Green Gas Station?
An overall, triangulated prefabricated steel panel structure was used to cover all of the functions of the construction, making use of what the architects call "mass-customization" of the building elements. All, potentially contaminated runoff water from the site is collected and placed in an underground cistern, filtered and used to water plants. Ninety solar panels on the canopy roof "provide approximately 15,000 kilowatt-hours of energy to the station — enough electricity to power two to three typical American homes for a year."
Energy-efficient lights are used and the canopy was designed to reflect light, reducing electricity consumption by 16 percent as compared to conventional stations. Sensors further optimize the use of artificial light through a 24-hour cycle. Recycled materials were used wherever possible, and the project is LEED-certified. Energy-related videos are visible for customers.
Nader Tehrani was born in England in 1963 and is of Iranian descent. He received a B.A. in fine arts (1985) and a B.Arch (1986) from the Rhode Island School of Design, and an M.Arch in urban design from the Harvard Graduate School of Design in 1991. He teaches at the Massachusetts Institute of Technology (MIT) as an associate professor of architecture, and has taught at the Harvard GSD, Rhode Island School of Design (RISD), and Georgia Institute of Technology, where he served as the Thomas W. Ventulett III Distinguished Chair in Architectural Design.
Monica Ponce de Leon was born in 1965 in Venezuela. She received a B.A. from the University of Miami in 1989, followed by an M.Arch in urban design from the Harvard GSD in 1991. Ponce de Leon is a professor at the Harvard GSD and became the dean of the A. Alfred Taubman College of Architecture and Urban Planning at the University of Michigan in the fall of 2008.
They formed their partnership in 1991 in Boston. In 2006, Office dA designed the main library for RISD in Providence. In addition, Office dA won the first place award in the Villa Moda Competition for a mixed-use building in Kuwait, which includes housing, retail, multiplex, convention area, and sport facilities.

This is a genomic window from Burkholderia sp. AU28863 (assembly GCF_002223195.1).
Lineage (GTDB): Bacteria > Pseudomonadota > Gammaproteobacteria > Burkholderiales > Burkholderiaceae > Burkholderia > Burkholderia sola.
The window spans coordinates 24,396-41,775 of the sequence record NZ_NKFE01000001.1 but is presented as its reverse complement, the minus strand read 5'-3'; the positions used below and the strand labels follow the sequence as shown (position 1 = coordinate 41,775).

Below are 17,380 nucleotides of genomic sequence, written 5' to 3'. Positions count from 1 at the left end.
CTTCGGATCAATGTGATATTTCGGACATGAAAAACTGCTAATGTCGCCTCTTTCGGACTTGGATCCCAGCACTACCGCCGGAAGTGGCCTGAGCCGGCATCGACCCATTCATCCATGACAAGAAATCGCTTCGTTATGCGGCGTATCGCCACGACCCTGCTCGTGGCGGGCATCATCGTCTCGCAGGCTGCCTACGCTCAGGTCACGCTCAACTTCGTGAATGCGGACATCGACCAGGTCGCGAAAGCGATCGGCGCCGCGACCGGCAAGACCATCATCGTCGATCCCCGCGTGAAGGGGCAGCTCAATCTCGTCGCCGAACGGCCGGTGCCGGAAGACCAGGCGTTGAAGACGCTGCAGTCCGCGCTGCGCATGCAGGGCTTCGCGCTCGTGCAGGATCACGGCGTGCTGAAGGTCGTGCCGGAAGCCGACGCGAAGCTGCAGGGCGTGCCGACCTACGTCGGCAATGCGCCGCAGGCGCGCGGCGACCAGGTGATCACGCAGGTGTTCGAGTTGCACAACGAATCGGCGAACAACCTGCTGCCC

Office dA designed the first LEED-certified multi-housing building in Boston (with Burt Hill), the Macallen Building, with over 140 environmentally sensitive condominium units. It was named one of the Top Ten Green Projects for 2008 by the American Institute of Architects (AIA) Committee on the Environment. Helios House, the first LEED-rated gas station, was completed in 2007.
War in the Asphalt Jungle
Green is the name of the game, no doubt about it. There has never been so much interest in the ecological impact of buildings as there is today. In the United States alone, the value of green building construction was projected to increase to $60 billion by 2010 (McGraw-Hill Construction SmartMarket Report, Key Trends in the European and U.S. Construction Marketplace, 2008).
Nor is this a negligible fact in the struggle to control pollution and in the search for responsible "sustainable" methods of construction. Buildings are one of the heaviest consumers of natural resources and account for a significant portion of the greenhouse gas emissions that affect climate change. In the United States, buildings account for 38 percent of all carbon dioxide emissions (Assumptions to the Annual Energy Outlook 2008, U.S. Energy Information Administration, U.S. Department of Energy). Buildings use 40 percent of raw materials globally (Lenssen and Roodman, Worldwatch Paper 124: A Building Revolution: How Ecology and Health Concerns are Transforming Construction, Worldwatch Institute, 1995).